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Roast-Chicken-Dinner Ramen

A good roast chicken is one of the best things you can put in your mouth. And ramen? It should officially replace chicken...

Roast-Chicken-Dinner Ramen

A good roast chicken is one of the best things you can put in your mouth. And ramen? It should officially replace chicken noodle soup as the most comforting food on earth. Together, they make magic: the undeniably awesome aroma of a bird roasted with garlic, thyme, and sage infused into an umami-packed broth teeming with addictively chewy noodles. Because the dish is essentially just a really good chicken soup, I’d happily eat it with any noodle, from the proper ramen

I recommend to thin Chinese wheat noodles, Japanese udon, or fresh fettucine. Even elbow macaroni would hit the spot.

Excerpted from the book ASIAN-AMERICAN by Dale Talde with JJ Goode. Copyright © 2015 by Dale Talde, LLC. Reprinted by permission of Grand Central Life & Style. All rights reserved.  


This dish gets even better when you use roasted chicken stock instead of regular stock. There are a million recipes for it out there, so I won’t add another here. But I will offer a shortcut: Once you strip the meat from the rotisserie chicken you need for this recipe, reserve the bones, drizzle them with oil, and roast in a single layer on a baking sheet in a 350 degrees F oven until they’re golden to mahogany brown. Add the roasted bones to a pot with the regular chicken stock and bring the stock to a simmer. Let it simmer gently with the bones for half an hour or so, strain, then proceed with the recipe.


For the broth:

  • 6 Cups low-sodium chicken stock
  • 3 Tablespoons reduced-sodium soy sauce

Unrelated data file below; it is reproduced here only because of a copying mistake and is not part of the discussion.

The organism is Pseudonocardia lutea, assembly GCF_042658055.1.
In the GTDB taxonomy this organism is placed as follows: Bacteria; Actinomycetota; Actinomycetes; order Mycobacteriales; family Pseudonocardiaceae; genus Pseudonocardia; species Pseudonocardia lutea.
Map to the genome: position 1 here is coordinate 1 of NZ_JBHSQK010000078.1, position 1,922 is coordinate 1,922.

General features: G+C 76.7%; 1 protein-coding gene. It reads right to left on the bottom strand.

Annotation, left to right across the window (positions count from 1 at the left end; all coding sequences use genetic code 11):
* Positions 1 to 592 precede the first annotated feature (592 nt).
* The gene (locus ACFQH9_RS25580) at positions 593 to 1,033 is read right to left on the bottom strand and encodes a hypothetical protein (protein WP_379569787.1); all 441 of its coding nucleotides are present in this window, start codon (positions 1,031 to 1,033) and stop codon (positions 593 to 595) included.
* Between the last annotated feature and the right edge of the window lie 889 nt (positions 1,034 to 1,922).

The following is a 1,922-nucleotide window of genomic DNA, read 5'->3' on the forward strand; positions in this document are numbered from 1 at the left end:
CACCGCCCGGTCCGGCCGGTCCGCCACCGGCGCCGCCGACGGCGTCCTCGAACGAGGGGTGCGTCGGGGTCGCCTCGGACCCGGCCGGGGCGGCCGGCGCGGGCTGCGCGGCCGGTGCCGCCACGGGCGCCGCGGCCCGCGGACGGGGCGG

• 1 1/2 Tablespoon Kosher salt
  • 1 Tablespoon hon dashi powder
  • 1 1/2 Teaspoon chicken bouillon
  • 3/4 Teaspoons granulated sugar
  • 3 sprigs flat-leaf parsley
  • 1 large sprig fresh thyme
  • 1 large sage leaf

For the dish:

  • 1/4 Cup plus two tablespoons vegetable oil
  • 1/2 Cup Spanish onion, diced
  • 1/2 Cup carrot, diced
  • 1/2 Cup celery, diced
  • 1 medium garlic clove, smashed and peeled
  • 1 Teaspoon thyme leaves, finely chopped
  • 1 Teaspoon flat-leaf parsley, finely chopped
  • 1 Teaspoon sage, finely chopped
  • 1 Teaspoon rosemary leaves, finely chopped
  • 1 Pound fresh or frozen ramen noodles or thin fresh egg noodles
  • 1/2 warm roasted chicken, store bought or homemade, breast meat sliced, leg and thigh meat pulled (bones reserved, see Note)
  • 1/2 Cup scallions, thinly sliced
  • 1 Tablespoon plus a teaspoon fresh lemon juice


For the broth:

Combine the stock, soy sauce, salt, dashi powder, chicken bouillon, and sugarin a medium pot. Twist the herbs in your hands to bruise them slightly, add them to the pot, and set it over high heat. Bring to a boil, then reduce the heat and very gently simmer for 10 minutes. Scoop out and discard the herbs. Keep the broth hot over low heat or keep it in the fridge for up to 2 days.

For the dish:

Heat 2 tablespoons of the oil in a medium pan over high heat until it begins to smoke. Add the onion, carrot, and celery and cook, stirring frequently, until the vegetables are browned at the edges and the carrot is tender with a slight crunch, 5 to 8 minutes. Transfer to a bowl and set aside.

Combine the remaining ¼ cup oil and the garlic in the same pan, set it over high heat, and cook, flipping the garlic once, until it’s deep golden brown on both sides, about 3 minutes. Discard the garlic and let the oil cool fully. Stir in the thyme, parsley, sage, and rosemary.

Bring a large pot of water to a boil. Cook the noodles in the boiling water according to the package instructions until al dente. Drain in a colander and rinse under running water to remove some starch and cool them. Shake to drain them very well, then divide among 4 bowls along with the chicken and scallions.

Increase the heat to bring the broth to a boil, then turn off the heat. Stir in the carrot mixture, herb oil, lemon juice, and more salt to taste. Divide the broth among the bowls, gently agitate the noodles with a fork or chopsticks to prevent them from clumping, and eat.